Remarks at a Reception Honoring the Tibetan New Year
Under Secretary for Public Diplomacy and Public Affairs
(As prepared for delivery)
Good morning and Losar Tashi Delek! Happy New Year. On behalf of the Department of State, I am very happy to welcome you to our annual celebration of Losar, the Tibetan New Year.
Please join me in extending a special welcome to our guests from the non-profit, academic, and diplomatic communities, as well as our colleagues from Capitol Hill.
And I would especially like to extend a warm welcome to the members of the Tibetan-American community, who have provided the Losar altar and the delicious Tibetan food and drinks.
We are here today to recognize the many contributions of Tibetans globally as well as Tibetan-Americans in the United States. That begins, of course, with His Holiness the Dalai Lama, whose teachings have affected the lives of Tibetan Buddhists and others around the world – including countless Americans – for decades.
Tibetan-Americans also have made outsized contributions to spiritual and educational life in the United States, as well as by informing and shaping U.S. legislation and public policy.
Young Tibetan-American leaders also are emerging. We honor all of your accomplishments today.
We recognize that Tibetans face great challenges in other parts of the world, especially on the Tibetan plateau. The U.S. government remains committed to supporting the aspirations of the Tibetan people to safeguard their distinct cultural, religious, and linguistic identity.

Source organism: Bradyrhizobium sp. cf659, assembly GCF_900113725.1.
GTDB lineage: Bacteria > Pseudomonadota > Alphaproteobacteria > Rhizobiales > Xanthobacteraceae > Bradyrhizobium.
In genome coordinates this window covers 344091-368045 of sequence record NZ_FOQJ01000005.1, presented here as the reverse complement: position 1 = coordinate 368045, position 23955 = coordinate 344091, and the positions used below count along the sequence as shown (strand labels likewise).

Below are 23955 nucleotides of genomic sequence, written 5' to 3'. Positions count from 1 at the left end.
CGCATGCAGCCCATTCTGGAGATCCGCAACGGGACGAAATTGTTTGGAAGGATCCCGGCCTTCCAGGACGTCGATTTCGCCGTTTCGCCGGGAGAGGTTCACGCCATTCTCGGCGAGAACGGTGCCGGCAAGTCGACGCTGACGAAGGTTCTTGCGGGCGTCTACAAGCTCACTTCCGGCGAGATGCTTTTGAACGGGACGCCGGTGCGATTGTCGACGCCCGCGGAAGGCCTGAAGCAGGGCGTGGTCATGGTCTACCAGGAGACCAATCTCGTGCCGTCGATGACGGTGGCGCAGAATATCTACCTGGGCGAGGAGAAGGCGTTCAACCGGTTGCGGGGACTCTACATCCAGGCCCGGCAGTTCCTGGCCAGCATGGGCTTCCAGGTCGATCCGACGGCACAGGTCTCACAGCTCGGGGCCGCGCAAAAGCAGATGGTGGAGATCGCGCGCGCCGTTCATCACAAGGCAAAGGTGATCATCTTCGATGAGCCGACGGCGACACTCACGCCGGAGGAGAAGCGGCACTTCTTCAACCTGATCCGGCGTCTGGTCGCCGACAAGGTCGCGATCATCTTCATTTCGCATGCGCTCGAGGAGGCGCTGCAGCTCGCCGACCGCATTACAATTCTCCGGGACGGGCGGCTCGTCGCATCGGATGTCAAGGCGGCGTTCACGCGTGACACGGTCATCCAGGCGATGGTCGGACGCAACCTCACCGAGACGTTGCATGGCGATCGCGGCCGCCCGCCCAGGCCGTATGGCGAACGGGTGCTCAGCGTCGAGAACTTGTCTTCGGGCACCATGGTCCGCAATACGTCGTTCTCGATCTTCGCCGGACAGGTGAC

For example, through the Tibetan Scholars Program, the United States has supported over 400 Tibetans from communities in India and Nepal to pursue a master’s degree at U.S. colleges and universities in disciplines that address pressing needs within Tibetan communities.
Program alumni such as Sikyong Lobsang Sangay have returned to teach and inspire the next generation of Tibetan leaders.
I am delighted to note that on April 21, the U.S. government will celebrate the Tibetan Scholarship Program’s 30 years of academic exchanges with an alumni event in Dharamsala, India. Through presentations and photo exhibits, program alumni will share how the knowledge, values, and relationships they gained while in America positively impacted their communities back home.
The United States also remains committed to enhancing the sustainable economic development, environmental conservation, and humanitarian conditions of Tibetan communities, including through humanitarian assistance to those living on the plateau and to Tibetan refugees in India and Nepal.
We also remain committed to improving respect for the human rights of Tibetans, including their religious freedom.
It is important that Tibetans be able to practice freely their faith and select their religious leaders in keeping with their own customs and traditions, without interference.
I also want to offer sincere condolences to the Tibetan community on the recent reported fire at the Jokhang temple. As the most sacred shrine in Tibetan Buddhism, we hope that the Jokhang’s buildings and relics have not suffered serious damage.
Finally, and most importantly, we recognize that the Tibetan people must have a voice in their own future.
Again, thank you all for coming and sharing this special occasion with all of us.